Will Mr. Zuckerberg Have to Go to Washington?
It was a bad time for Facebook’s IPO to go south.
Retail investors are not happy. Class-action lawsuits have been filed against Nasdaq, Facebook and the three Wall Street investment banks that took it public. The Securities and Exchange Commission, Financial Industry Regulatory Authority and the Massachusetts Secretary of State are all “looking into” just exactly how the deal went down.
So, will that be enough to sate a scorned investment public at large, especially amid a current political climate of public skepticism — if not outright contempt — for Wall Street as a whole?
Not at all, especially because it is an election year.
Therefore, cue the tsk-tsking politicians lining up Wall Street’s powerbrokers, as well as a Facebook exec, for a session of pompous I-told-you-sos.
It’s clear the big guns on Capitol Hill are gearing up to intervene. The Senate Banking Committee is in the process of meeting with Facebook, regulators and other stakeholders in the IPO, according to a statement issued by its chairman, Sen. Tim Johnson, on Wednesday.
“Once these briefings have concluded and the staff reports back to me,” Johnson said, “I will determine if a Senate Banking committee hearing is necessary.”
Maybe not necessary, but those hearings do seem inevitably inevitable.
Sen. Sherrod Brown, chairman of the Senate Banking subcommittee, chimed in as well. “There’s a lot that we don’t know about this IPO, but a lot that we do,” Brown said in a statement released on Wednesday. “Effective capital markets require transparency and accountability, not one set of rules for insiders and another for the rest of us.”
And while the House Financial Services committee didn’t as yet return my Wednesday afternoon calls, HFS spokeswoman Marisol Garibay told Reuters that it is also being briefed on the issues, and is in the midst of “gathering information and facts.”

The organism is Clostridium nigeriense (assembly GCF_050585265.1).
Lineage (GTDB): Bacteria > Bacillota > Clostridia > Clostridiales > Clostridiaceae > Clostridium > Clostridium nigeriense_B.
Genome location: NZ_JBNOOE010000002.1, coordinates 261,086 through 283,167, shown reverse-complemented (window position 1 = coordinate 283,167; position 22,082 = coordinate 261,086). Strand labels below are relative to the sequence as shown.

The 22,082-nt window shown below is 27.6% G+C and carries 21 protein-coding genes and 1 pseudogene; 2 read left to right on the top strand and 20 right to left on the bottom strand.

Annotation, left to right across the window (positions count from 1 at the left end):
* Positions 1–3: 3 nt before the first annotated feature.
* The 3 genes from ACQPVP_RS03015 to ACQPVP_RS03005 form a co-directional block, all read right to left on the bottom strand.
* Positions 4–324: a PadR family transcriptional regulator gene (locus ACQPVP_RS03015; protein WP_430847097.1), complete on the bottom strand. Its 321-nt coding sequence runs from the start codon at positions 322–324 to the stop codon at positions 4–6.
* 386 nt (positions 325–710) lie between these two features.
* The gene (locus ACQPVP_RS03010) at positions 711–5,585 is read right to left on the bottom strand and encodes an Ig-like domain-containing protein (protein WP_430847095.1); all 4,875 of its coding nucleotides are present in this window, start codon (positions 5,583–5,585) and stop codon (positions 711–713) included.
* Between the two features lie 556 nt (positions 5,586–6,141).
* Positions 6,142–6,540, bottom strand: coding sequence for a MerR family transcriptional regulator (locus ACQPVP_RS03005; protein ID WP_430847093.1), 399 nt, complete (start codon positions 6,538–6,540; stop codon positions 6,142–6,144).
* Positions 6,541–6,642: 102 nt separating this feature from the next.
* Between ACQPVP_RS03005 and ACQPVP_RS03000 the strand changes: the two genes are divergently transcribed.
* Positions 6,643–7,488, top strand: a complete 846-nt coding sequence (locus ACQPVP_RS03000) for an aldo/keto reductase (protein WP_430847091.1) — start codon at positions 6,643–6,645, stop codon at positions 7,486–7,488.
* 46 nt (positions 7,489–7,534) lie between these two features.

After the most hotly anticipated IPO of the year was mired by technological and potential ethical issues, leaving thousands of retail investors holding the proverbial bag, it’s natural that Congress would consider intervening. Allegations against Facebook and its underwriters surfaced earlier this week, claiming a Facebook executive explicitly told at least one member of its syndicate that the firms should lower their financial forecasts for Facebook at the eleventh hour, mere days before the highly anticipated IPO.
This apparently resulted in institutional investors dialing back the price at which these firms would buy Facebook stock, and that could have dampened demand for shares on the first day of trading, affecting retail investors’ chances at any potential first day gains.
Some have taken steps to ease the investor backlash. Morgan Stanley may adjust prices of orders made by its retail investor clients, according to a report from The Wall Street Journal. Nasdaq, too, may earmark around $13 million in order to resolve bad trades.
But there is nothing like a good old-fashioned grilling of money makers and Internet zillionaires for the cameras of C-SPAN to make the summertime barbeque complete.
Eat it up, folks.